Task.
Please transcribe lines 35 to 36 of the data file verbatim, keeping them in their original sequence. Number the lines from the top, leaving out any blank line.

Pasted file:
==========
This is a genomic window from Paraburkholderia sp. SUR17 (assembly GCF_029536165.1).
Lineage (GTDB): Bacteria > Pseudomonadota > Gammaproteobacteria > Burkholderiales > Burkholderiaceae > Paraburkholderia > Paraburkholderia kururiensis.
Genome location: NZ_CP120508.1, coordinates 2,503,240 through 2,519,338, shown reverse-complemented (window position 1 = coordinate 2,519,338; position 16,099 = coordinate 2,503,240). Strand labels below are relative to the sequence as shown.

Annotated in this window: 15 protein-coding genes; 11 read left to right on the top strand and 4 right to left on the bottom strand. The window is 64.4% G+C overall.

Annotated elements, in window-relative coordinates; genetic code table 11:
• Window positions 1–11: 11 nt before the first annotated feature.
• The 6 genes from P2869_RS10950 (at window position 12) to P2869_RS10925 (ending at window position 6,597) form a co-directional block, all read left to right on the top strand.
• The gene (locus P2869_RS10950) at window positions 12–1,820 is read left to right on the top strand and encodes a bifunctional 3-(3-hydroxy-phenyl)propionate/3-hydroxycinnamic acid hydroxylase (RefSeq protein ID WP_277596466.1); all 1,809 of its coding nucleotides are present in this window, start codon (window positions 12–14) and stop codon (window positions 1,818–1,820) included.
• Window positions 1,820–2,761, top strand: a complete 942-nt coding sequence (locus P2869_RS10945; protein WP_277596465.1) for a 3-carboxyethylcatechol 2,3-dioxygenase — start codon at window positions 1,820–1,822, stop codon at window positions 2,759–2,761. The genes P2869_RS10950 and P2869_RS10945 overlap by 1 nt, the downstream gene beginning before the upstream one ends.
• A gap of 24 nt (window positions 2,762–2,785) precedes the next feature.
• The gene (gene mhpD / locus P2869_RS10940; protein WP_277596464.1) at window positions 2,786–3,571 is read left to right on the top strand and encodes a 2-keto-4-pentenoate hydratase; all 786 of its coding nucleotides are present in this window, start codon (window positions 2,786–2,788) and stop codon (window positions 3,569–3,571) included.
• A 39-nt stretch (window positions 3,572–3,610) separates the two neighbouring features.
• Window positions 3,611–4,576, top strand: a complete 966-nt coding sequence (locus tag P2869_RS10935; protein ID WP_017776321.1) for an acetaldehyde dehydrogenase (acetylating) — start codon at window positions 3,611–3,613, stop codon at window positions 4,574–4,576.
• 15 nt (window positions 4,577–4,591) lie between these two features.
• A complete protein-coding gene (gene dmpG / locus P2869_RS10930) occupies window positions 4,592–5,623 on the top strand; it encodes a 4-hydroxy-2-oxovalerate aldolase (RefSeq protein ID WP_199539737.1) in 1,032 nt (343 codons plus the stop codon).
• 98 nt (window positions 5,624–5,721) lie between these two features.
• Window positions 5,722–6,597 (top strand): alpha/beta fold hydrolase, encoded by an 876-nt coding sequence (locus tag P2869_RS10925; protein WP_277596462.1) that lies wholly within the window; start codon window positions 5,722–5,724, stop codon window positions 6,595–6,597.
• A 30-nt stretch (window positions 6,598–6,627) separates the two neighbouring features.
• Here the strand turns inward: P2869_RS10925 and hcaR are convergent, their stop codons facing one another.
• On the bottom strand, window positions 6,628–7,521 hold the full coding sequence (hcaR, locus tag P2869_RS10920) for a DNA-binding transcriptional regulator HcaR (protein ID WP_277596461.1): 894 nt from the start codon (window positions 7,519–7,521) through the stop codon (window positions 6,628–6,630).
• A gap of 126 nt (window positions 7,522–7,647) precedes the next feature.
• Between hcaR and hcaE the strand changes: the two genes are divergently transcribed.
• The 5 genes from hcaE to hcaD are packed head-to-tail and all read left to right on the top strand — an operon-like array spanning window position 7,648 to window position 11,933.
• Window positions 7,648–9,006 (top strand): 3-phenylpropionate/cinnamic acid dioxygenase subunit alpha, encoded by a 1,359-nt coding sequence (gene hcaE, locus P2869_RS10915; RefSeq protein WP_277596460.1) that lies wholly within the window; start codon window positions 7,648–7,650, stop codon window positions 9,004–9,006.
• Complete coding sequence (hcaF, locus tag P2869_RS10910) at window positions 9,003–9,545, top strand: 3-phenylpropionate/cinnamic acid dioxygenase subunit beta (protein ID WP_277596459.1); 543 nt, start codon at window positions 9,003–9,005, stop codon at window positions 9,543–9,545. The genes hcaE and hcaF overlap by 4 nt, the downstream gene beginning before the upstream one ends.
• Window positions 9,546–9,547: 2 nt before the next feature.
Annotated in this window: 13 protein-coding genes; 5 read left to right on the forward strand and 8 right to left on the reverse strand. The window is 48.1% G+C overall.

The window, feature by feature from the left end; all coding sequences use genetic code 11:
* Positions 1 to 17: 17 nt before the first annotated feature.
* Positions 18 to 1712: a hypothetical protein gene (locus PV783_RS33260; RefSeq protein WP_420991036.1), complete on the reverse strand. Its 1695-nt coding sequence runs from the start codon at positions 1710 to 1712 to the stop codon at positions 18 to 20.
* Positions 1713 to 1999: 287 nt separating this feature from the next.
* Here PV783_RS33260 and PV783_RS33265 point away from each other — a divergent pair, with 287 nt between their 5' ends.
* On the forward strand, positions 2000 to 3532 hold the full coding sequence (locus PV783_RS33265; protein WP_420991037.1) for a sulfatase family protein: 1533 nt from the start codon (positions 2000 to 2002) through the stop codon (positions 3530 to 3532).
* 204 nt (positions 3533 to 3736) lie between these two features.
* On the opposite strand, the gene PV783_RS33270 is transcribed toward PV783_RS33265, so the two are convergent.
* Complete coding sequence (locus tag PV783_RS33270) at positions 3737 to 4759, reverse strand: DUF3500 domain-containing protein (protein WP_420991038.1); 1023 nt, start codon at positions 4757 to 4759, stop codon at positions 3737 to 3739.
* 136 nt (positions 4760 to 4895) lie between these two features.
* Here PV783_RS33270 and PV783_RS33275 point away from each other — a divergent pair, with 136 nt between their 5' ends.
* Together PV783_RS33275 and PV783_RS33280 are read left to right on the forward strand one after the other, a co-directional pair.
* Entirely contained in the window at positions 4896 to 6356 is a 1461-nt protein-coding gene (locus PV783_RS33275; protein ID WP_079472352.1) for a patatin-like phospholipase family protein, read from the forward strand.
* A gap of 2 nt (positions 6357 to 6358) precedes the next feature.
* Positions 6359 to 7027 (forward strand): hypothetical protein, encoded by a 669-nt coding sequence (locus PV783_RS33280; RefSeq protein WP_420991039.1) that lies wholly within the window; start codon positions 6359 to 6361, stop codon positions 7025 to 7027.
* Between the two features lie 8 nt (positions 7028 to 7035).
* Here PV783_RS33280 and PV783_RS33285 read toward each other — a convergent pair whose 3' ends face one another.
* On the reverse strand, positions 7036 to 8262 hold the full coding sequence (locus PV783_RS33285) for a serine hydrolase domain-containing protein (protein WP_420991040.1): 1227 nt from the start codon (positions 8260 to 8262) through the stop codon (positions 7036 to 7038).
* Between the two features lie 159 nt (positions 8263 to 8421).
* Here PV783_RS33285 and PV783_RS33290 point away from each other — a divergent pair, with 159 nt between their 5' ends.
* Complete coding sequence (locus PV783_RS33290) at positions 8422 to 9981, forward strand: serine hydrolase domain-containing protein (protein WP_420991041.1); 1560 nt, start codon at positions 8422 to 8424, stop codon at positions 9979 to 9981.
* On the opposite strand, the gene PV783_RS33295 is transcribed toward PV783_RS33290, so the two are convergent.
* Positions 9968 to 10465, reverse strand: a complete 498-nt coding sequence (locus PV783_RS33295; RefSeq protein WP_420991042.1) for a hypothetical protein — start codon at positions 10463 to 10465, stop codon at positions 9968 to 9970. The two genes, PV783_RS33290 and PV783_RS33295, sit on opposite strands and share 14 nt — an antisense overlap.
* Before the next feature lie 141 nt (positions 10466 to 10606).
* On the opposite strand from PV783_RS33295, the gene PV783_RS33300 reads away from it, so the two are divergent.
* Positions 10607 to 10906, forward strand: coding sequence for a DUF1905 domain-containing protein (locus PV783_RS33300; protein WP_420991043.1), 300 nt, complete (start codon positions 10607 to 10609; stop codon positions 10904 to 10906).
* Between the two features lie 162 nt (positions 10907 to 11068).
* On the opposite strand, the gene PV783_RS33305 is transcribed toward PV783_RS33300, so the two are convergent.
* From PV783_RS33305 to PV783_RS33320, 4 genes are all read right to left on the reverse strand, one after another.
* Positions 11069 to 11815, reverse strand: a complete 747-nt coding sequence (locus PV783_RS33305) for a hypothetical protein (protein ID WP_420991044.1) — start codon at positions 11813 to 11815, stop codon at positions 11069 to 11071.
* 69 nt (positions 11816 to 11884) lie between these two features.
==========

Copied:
* On the opposite strand, the gene PV783_RS33270 is transcribed toward PV783_RS33265, so the two are convergent.
* Complete coding sequence (locus tag PV783_RS33270) at positions 3737 to 4759, reverse strand: DUF3500 domain-containing protein (protein WP_420991038.1); 1023 nt, start codon at positions 4757 to 4759, stop codon at positions 3737 to 3739.